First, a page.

Portugal’s decline was signaled by a crisis of succession in 1578 when King Sebastian was killed in battle without an heir. Philip II of Spain claimed the throne of Portugal through his mother’s lineage and subsequently invaded Portugal. By 1580 Philip united Spain and Portugal. Portugal’s overseas possessions came under increasing attack by the Dutch, English, and French - enemies of Spain. Spain’s complete and humiliating loss in 1588 while attempting to invade England was also a contributor to Portugal’s decline because Portuguese ships were vested in the invasion. Eventually England and the Dutch took over many of the former Portuguese colonies in their efforts to acquire slaves and spices. Even their share of the spice trade was once again overtaken but their rivals, the Venetians, by the middle of the 16th century.
Spain’s rise toward global domination was as mercurial its fall. The Spanish possessions in the America’s ran the length of the Cordillera from the southern Andes to just north of present-day San Francisco, California, at its apogee. Across the Pacific the Spanish claimed the Philippines when Magellan landed in 1521. Named the Viceroyalty of New Spain, the Philippines remained a Spanish possession until 1898. The Philippines was an excellent location to conduct trade for the Spanish empire and it was trade that gave the Spanish Philippines its modus operandi. From Manila, the capital of the Philippines Viceroyalty, huge Spanish galleons would embark across the Pacific heading towards Mexico (New Spain) and Peru laden with Spices. The first galleons from Manila arrived in Acapulco in 1550 and the Pacific-facing city was given a monopoly in 1573 to trade withManila becoming the most important port in Spanish Mexico along with its Atlantic counterpart Veracruz.
The Tower of Belem
San Xavier del Bac
The colonial legacy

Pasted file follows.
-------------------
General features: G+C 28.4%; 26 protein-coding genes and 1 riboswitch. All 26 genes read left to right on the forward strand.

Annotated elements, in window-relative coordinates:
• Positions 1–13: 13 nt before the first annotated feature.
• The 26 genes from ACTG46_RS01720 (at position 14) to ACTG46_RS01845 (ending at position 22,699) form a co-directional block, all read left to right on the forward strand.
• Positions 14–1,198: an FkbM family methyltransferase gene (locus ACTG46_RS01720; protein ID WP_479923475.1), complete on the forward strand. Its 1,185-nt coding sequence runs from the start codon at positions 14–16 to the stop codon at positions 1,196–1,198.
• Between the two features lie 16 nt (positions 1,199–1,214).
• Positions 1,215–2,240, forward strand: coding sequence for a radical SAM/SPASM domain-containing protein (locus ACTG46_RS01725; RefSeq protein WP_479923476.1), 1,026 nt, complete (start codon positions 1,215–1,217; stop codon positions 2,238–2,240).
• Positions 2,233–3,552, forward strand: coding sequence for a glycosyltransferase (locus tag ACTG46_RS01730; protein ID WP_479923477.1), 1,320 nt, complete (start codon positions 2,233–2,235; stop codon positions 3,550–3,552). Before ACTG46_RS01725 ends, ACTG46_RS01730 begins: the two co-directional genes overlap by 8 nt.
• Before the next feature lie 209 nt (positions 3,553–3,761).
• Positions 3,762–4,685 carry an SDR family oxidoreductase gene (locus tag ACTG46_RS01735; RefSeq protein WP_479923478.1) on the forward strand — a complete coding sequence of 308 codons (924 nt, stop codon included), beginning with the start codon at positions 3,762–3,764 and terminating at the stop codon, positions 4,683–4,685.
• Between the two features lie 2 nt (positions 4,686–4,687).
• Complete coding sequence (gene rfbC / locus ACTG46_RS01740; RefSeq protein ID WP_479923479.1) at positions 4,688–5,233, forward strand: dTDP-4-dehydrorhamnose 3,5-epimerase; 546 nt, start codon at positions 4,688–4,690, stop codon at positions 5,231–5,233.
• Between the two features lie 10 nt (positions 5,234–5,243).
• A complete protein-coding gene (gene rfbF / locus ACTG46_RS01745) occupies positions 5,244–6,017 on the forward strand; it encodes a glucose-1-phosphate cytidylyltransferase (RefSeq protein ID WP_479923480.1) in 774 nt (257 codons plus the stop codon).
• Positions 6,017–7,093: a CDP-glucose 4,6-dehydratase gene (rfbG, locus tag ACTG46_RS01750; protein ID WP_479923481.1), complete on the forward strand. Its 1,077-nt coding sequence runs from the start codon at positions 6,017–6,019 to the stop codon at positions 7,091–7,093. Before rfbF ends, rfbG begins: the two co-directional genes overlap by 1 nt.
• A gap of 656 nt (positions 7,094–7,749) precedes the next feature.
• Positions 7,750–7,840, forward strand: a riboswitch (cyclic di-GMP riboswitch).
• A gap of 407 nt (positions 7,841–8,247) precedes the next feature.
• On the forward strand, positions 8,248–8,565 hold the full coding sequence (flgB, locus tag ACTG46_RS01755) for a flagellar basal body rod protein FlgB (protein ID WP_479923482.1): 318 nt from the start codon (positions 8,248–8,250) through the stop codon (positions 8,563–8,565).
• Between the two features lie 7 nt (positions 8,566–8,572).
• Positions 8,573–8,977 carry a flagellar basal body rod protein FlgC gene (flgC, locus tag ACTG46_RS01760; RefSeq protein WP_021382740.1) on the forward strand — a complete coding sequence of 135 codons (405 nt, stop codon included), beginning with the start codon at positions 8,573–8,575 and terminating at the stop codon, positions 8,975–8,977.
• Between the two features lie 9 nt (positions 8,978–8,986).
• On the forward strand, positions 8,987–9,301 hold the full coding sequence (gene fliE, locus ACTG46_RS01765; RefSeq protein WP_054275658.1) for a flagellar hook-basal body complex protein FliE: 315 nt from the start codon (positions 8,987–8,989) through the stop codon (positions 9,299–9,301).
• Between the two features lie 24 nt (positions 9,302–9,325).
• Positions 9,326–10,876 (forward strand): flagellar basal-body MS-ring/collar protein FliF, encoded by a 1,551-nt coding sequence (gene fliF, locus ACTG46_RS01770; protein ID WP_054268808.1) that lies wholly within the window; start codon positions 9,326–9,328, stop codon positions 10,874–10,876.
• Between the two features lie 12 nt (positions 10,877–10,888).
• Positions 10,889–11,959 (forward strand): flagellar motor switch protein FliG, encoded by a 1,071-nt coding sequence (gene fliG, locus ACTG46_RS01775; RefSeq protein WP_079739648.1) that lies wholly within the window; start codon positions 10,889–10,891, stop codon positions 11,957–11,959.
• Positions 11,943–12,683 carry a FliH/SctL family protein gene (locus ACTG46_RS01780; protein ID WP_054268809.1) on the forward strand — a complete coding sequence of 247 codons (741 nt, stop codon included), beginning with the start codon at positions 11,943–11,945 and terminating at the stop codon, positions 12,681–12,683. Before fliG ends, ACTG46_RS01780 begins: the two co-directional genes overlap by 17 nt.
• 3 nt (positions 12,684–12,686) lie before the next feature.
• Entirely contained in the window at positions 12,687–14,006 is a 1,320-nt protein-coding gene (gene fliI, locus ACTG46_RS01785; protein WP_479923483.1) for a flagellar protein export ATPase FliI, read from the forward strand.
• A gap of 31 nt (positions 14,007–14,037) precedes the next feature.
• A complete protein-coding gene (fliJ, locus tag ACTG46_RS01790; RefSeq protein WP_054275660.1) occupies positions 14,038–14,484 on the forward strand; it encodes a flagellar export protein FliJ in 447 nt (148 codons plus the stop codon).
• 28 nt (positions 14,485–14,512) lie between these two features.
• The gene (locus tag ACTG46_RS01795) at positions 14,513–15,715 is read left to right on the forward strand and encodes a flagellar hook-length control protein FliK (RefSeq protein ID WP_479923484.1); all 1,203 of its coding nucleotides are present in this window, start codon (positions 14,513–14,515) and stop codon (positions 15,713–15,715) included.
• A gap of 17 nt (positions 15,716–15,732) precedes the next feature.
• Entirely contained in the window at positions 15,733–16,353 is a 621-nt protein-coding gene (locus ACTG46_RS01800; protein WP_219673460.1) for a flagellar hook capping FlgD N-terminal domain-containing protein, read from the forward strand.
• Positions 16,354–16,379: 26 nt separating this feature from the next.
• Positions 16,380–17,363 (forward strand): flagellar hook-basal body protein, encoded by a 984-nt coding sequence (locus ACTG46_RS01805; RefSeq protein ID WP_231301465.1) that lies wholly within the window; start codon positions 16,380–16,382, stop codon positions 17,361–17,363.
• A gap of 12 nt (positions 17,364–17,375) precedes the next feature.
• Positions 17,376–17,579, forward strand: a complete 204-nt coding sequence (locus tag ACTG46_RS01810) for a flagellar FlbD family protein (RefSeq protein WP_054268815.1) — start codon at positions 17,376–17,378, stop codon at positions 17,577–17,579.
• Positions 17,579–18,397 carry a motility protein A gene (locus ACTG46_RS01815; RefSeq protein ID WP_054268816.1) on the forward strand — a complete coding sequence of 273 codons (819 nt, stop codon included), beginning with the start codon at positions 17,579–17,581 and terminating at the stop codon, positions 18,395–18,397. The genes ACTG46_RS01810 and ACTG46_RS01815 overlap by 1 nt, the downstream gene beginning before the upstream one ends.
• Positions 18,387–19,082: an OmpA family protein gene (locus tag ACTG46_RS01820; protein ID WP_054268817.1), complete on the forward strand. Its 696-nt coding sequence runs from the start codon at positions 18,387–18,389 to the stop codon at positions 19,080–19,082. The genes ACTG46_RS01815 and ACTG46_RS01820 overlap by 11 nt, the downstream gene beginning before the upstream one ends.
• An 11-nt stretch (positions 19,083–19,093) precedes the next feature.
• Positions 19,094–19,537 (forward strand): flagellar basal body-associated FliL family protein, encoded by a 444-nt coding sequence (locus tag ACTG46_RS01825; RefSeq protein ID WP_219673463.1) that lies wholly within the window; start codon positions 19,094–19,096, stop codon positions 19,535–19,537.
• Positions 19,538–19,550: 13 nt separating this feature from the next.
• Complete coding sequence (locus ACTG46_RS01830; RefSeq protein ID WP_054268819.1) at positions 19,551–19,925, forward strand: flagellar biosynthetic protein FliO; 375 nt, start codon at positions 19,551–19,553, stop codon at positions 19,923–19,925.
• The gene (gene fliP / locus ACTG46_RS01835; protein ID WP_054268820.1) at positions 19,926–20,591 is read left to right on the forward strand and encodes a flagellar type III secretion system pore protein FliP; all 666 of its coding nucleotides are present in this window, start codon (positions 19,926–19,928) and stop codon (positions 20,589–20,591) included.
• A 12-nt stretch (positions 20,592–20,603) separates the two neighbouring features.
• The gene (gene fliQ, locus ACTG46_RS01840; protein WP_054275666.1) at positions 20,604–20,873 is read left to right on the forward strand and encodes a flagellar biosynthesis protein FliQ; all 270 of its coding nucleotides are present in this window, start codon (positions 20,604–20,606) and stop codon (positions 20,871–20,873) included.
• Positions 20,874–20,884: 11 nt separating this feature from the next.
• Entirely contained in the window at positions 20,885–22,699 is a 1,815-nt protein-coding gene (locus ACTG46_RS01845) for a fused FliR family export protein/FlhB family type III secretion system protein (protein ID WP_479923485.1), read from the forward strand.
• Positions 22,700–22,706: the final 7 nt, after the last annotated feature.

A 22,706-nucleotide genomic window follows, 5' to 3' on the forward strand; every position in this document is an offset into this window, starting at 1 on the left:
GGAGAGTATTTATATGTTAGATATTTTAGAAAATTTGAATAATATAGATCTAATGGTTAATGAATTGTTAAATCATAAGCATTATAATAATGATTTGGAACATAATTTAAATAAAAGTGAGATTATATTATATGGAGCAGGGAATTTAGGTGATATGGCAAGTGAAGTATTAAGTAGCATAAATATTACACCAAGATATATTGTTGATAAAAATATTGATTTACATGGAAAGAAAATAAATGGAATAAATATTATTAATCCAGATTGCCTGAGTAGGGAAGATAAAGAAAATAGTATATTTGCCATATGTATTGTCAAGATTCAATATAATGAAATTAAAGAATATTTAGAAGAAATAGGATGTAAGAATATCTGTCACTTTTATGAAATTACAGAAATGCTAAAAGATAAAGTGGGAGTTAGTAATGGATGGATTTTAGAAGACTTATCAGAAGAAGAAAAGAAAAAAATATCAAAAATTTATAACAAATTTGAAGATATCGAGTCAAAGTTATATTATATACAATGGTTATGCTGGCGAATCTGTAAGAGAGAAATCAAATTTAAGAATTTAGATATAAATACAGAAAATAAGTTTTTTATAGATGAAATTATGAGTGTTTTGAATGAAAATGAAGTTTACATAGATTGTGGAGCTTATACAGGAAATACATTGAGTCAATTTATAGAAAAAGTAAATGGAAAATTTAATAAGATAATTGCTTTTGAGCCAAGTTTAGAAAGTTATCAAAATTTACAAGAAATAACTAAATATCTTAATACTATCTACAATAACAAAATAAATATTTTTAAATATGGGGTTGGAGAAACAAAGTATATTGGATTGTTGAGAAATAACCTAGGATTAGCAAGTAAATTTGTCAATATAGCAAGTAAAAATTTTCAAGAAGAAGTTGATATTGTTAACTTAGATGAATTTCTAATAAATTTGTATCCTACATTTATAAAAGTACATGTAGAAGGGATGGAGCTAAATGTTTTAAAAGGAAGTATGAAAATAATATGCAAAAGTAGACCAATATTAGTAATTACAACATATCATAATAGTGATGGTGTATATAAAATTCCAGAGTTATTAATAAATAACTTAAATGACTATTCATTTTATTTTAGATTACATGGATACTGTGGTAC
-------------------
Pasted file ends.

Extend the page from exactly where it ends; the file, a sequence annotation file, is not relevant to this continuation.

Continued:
Spanish and Portuguese explorers remain larger than life and it’s important to demystify their feats of daring. Columbus, Pizarro, Cortez, De Soto, Cabrillo, Coronado, Magellan, De Gama and De Leon’s intentions were to find gold and spread the Christian faith. However, searching for vague descriptions of a Shangri La, spun by tales that had been woven in the Middle Ages was not beneath them. True to the wide imagination the burgeoning printing press, an invention which roughly coincided with the Age of Exploration, fueled these beliefs and people had no reason to not believe what they read. De Leon’s search for the Fountain of Youth was not unfounded and in central Florida he would have found beautiful fresh-water springs that perhaps resembled this fabled place. On the other side of the contitent, Coronado searched for the fabled seven cities of gold, known as Cibola. These great tales, motivated by various searches through primeval wilderness, were part of the mystique of exploration and human curiosity. Legends of Prester John’s Kindgom of Gold found a new life and purpose in the New World of the Americas. However, there was an earnest desire to bring Christianity to the heathen savages of the New World, mistakenly called Indians by Columbus’ naïve belief he had reached the East Indies. In fact he was far short of his goal and had probably landed at Samana Cay, in today's Bahamas. Columbus took his belief that he landed in Asia to his grave and this was perhaps the first cruel lesson in the Columbian Exchange. Between the slave trade from Africa and the annihilation of the natives of the Americas, it remains one of the greatest genocidal episodes in human history, intentional or not. In addition to Indians' enslavement, missionary activities were often the handmaiden of the sword and done with force and coercion. The motivation to find gold in the New World and supply Spain’s coffers were done with effective force. Cortes managed to topple the entire Aztec Empire with a minimum of troops. Mounted on horses, an animal the Aztecs had never seen, convinced them that the Conquistadors were sent from the gods. Still, the Spainards deserve credit because they debated the morality of their treatment of the Natives before any other colonizing European did so. The colonists and theologians effectively presuured the King to pass laws against abusing the natives, although such laws were no doubt cast aside when they conflicted with the interests of those that were meant to uphold them. The Europeans also brought another nasty biological side effect – disease, for which the natives had no built up resistance. The smallpox epidemic of 1520 brought by Cortes is said to have victimized up to 50% of the inhabitants of Tenochtitlan, the Aztec capital. Disease, not battle, would remain the primary agent for destroying Native American populations from its introduction in the late fifteenth until the 19th century. Disease is also another factor that contributed to the importation of African slaves to the New World. Africans had built up immunities to withstand disease and they were accustomed to working in hot, humid climates. This proved ideal for humid, coastal plantation societies that occupied most of the New World.